[Act No.

5 of 1996, s.

34.] 18.

Repealed by Act No.

17 of 2006, s.

21 19.

Under-tenant or lodger may make declaration that goods distrained are his property (1) If a superior landlord levies, or authorizes to be levied, a distress on any furniture, goods or chattels of (a) an under-tenant liable to pay by equal instalments not less often than every quarter of a year a rent which would return in any whole year the full annual value of the premises or of such part thereof as is comprised in the under-tenancy; or (b) a lodger; or (c) any other person not being a tenant of the premises or of any part thereof, and not having any beneficial interest in any tenancy of the premises or of any part thereof, for arrears of rent due to the superior landlord by his immediate tenant, the under-tenant, lodger or other person may serve the superior landlord, or the licensed auctioneer or other agent employed by him to levy distress, with a declaration in writing made by the under-tenant, lodger or other person, stating that the immediate tenant has no right of property or beneficial interest in the [Issue 1] 10 [Rev.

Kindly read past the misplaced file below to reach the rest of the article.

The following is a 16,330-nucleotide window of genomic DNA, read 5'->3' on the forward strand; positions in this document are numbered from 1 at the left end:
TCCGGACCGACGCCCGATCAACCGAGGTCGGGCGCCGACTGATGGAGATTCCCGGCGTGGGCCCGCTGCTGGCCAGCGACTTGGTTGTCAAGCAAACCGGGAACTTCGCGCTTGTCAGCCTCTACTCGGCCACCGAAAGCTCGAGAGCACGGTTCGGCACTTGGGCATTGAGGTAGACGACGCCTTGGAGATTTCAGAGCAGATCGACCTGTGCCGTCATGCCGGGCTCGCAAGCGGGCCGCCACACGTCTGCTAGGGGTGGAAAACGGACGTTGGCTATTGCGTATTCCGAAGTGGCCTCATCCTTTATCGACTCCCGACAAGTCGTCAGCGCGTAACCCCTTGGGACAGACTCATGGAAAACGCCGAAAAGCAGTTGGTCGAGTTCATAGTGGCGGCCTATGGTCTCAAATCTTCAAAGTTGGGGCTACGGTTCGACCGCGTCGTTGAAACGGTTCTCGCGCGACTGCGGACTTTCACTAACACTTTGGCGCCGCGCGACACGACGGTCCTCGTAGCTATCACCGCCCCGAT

2012] CAP.